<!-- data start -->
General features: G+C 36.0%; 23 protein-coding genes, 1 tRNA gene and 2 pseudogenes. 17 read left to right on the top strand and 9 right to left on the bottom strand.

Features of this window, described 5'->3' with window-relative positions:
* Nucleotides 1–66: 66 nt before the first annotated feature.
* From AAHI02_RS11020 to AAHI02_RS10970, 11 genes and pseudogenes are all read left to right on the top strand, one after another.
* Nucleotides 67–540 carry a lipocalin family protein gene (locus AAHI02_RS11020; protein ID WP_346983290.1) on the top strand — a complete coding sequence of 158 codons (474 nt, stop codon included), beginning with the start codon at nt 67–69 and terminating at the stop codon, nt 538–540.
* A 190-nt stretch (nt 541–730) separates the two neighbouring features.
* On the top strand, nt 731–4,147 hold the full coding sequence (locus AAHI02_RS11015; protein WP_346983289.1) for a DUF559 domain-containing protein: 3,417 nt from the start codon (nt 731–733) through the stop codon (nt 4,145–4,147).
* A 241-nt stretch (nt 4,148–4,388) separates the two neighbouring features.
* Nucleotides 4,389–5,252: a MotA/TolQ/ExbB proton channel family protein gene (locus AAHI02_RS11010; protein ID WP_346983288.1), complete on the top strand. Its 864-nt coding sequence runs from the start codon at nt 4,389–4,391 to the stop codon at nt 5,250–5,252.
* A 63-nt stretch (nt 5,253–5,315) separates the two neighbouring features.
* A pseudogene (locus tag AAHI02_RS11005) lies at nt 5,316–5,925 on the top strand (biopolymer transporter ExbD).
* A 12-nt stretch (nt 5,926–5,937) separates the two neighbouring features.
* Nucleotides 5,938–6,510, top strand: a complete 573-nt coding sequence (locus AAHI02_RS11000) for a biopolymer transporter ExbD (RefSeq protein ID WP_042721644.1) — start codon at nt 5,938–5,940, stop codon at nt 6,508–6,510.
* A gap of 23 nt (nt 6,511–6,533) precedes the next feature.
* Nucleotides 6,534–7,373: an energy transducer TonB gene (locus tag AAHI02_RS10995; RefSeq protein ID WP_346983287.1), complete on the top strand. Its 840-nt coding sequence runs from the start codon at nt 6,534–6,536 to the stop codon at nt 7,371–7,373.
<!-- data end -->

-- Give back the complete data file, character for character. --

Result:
General features: G+C 36.0%; 23 protein-coding genes, 1 tRNA gene and 2 pseudogenes. 17 read left to right on the top strand and 9 right to left on the bottom strand.

Features of this window, described 5'->3' with window-relative positions:
* Nucleotides 1–66: 66 nt before the first annotated feature.
* From AAHI02_RS11020 to AAHI02_RS10970, 11 genes and pseudogenes are all read left to right on the top strand, one after another.
* Nucleotides 67–540 carry a lipocalin family protein gene (locus AAHI02_RS11020; protein ID WP_346983290.1) on the top strand — a complete coding sequence of 158 codons (474 nt, stop codon included), beginning with the start codon at nt 67–69 and terminating at the stop codon, nt 538–540.
* A 190-nt stretch (nt 541–730) separates the two neighbouring features.
* On the top strand, nt 731–4,147 hold the full coding sequence (locus AAHI02_RS11015; protein WP_346983289.1) for a DUF559 domain-containing protein: 3,417 nt from the start codon (nt 731–733) through the stop codon (nt 4,145–4,147).
* A 241-nt stretch (nt 4,148–4,388) separates the two neighbouring features.
* Nucleotides 4,389–5,252: a MotA/TolQ/ExbB proton channel family protein gene (locus AAHI02_RS11010; protein ID WP_346983288.1), complete on the top strand. Its 864-nt coding sequence runs from the start codon at nt 4,389–4,391 to the stop codon at nt 5,250–5,252.
* A 63-nt stretch (nt 5,253–5,315) separates the two neighbouring features.
* A pseudogene (locus tag AAHI02_RS11005) lies at nt 5,316–5,925 on the top strand (biopolymer transporter ExbD).
* A 12-nt stretch (nt 5,926–5,937) separates the two neighbouring features.
* Nucleotides 5,938–6,510, top strand: a complete 573-nt coding sequence (locus AAHI02_RS11000) for a biopolymer transporter ExbD (RefSeq protein ID WP_042721644.1) — start codon at nt 5,938–5,940, stop codon at nt 6,508–6,510.
* A gap of 23 nt (nt 6,511–6,533) precedes the next feature.
* Nucleotides 6,534–7,373: an energy transducer TonB gene (locus tag AAHI02_RS10995; RefSeq protein ID WP_346983287.1), complete on the top strand. Its 840-nt coding sequence runs from the start codon at nt 6,534–6,536 to the stop codon at nt 7,371–7,373.